Fig. 2 shows the chromatograms of reduced samples. Geometrical isomers of RAL2 in Fig. 1B (extract from eyes) were reduced to ROL2 isomers (Fig. 2C). The H330/H360 values of peaks 1 (11-cis) and 3 (all-trans) in Fig. 2C were 0.88 and 0.81, respectively; the peak substances were assigned to 11-cis and all-trans ROL2 (H330/H360 values 0.93 and 0.86, respectively) and not to 11-cis and all-trans ROL1 (H330/H360 values 4.37 and 3.96, respectively). In the extract from 402 tail fins containing melanophores (Fig. 2B), two peaks with retention times identical to 11-cis and all-trans ROL2 isomers in Fig. 2C were detected, while no peaks corresponding to ROL2 isomers were detected from 644 tail fins without melanophores (Fig. 2A). The two peaks in Fig. 2B had H330/H360 values of 0.91 and 0.84, confirming the identification of the two peaks as 11-cis and all-trans ROL2, respectively.
For the HPLC analysis of visual pigment chromophores in eyes, the oxime method (Groenendijk et al., 1979; Suzuki and Makino-Tasaka, 1983) is an excellent one because of its nearly complete recovery and stability of geometric isomers. However, for the same analysis of retinoids in extra-ocular tissues, an abundance of unknown substances interfere with the identification of retinoids. This interference is largely attributed to the extremely low concentration of chromophore retinal in extra-ocular tissues compared to that in ocular tissues.
In this study, the formaldehyde method (Suzuki et al., 1986) was used to extract unmodified retinal isomers and retinal was reduced with NaBH4 for retinol peak detection by HPLC (Tokioka et al., 1991). The eyes collected from Xenopus tadpoles between stages 51 and 56 were analyzed and the presence of RAL2 was confirmed (see Introduction and Figs. 1B and 2C). With the amounts of 11-cis and all-trans RAL2 obtained from the eye from both the first chromatogram after formaldehyde-extraction (5.12 and 1.38 pmol/eye for 11-cis and all-trans RAL2, respectively; Fig. 1B) and the second chromatogram after NaBH4 reduction (4.72 and 1.11 pmol/eye for 11-cis and all-trans ROL2, respectively; Fig. 2C), the calculated recovery of ROL2 isomers in the extraction from the second chromatography was 0.92 and 0.90 for 11-cis and all-trans isomers, respectively.
The extract from tail fins containing melanophores had detectable peaks of 11-cis and all-trans ROL2 in the second chromatogram (0.027 and 0.006 pmol/fin, respectively for peaks 1 and 3 in Fig. 2B), but neither ROL1 nor ROL2 peaks were detected in the extract from tail fins without melanophores (Fig. 2A). These results strongly suggest that melanophores in the tail fin contain 11-cis and all-trans RAL2 isomers. The total amount of RAL2 in a fin containing melanophores was 36.9 fmol after correction of recovery from the second chromatography. As a single fin contains about 4,000 melanophores (Miyashita, unpublished observation), about 9 amol (5×106) of RAL2 molecules were estimated to be present in a single melanophore on the assumption that all the RAL2 molecules were equally distributed in melanophores.
Some retinoids have been detected, through HPLC analysis, in photosensitive extra-ocular tissues such as the pineal organ (Tabata et al., 1985; Tamotsu and Morita, 1990; Provencio and Foster, 1993) and brain (Foster et al., 1993; Masuda et al., 1994) of vertebrates. To our knowledge, however, this report is the first to suggest the presence of 11-cis RAL2 chromophore in the melanophore.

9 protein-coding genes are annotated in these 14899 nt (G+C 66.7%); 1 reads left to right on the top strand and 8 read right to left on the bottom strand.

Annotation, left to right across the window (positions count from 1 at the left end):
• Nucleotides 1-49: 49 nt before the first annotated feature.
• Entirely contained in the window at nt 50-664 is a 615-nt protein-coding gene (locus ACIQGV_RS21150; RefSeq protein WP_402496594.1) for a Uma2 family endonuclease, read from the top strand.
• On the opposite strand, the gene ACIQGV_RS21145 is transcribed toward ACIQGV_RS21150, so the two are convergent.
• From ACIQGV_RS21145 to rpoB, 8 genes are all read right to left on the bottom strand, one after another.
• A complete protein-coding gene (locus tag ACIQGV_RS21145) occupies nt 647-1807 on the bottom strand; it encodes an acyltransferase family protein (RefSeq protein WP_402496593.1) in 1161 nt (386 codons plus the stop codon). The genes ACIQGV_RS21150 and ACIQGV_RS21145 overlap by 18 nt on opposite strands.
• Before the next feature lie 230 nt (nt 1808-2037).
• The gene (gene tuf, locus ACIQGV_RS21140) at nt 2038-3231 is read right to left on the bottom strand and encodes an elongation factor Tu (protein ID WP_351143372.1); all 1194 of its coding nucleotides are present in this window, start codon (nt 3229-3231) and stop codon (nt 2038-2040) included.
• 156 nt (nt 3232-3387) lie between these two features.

Melanophores in the tail fin of the Xenopus tadpole (stages 51-54) directly respond to light (Bagnara, 1957; van der Lek et al., 1958; Moriya et al., 1996); the melanosomes disperse in darkness and aggregate when exposed to light. While an injection of cGMP into the tail fin of the Xenopus tadpole caused the melanosomes to disperse, that of cAMP exerted only a weak effect (Moriya et al., 1996), implying a cGMP-mediated phototransduction pathway. An opsin-like molecule, similar in sequence to Xenopus opsin, has been detected by the reverse transcription-PCR analysis of the Xenopus tadpole tail fin containing melanophores (Miyashita et al., 2001). These results, along with the present detection of 11-cis RAL2, strongly suggest that porphyropsin-like photosensitive pigment functions as the photoreceptor of the melanophore in the Xenopus tail fin. Alternatively, a less-characterized opsin molecule, melanopsin would be expressed in the melanophore-containing tail fin of Xenopus tadpole at stage 51-54 (Provencio et al., 1998; Miyashita et al., 2001). In this case, both 11-cis and all-trans RAL2 identified in this study (Fig. 2B), might also be bound with melanopsin, because melanopsin is highly related to invertebrate opsin which binds both 11-cis and all-trans retinals tightly. Functional reconstitution of the recombinant melanopsin or rhodopsin expressed in cultured cells with 11-cis RAL2 would enable comparison of the absorption spectrum of the regenerated photosensitive molecule to the action spectrum of melanophore photoresponses at the Xenopus tail fin.
We are grateful to Drs. H. Takasaki (Osaka Kyoiku University) and K. Yasuda (Nara Women's University) for providing eggs of Xenopus laevis, to Dr. T. Suzuki (Hyogo Medical School) for providing crystals of all-trans 3,4-didehydroretinal, and Drs. K. Yoshihara and K. Tsuchihara (Santory Bio-organic Science) for providing the membrane preparation containing apo-retinochrome. We also thank Mr. T. Soneda (Osaka Kyoiku University) and Miss Y. Haida (Nara Women's University) for their help with sample preparations. This work was supported in part by a Grant-in-Aid to T. O. from the Japanese Ministry of Education, Culture, Sports, Science and Technology.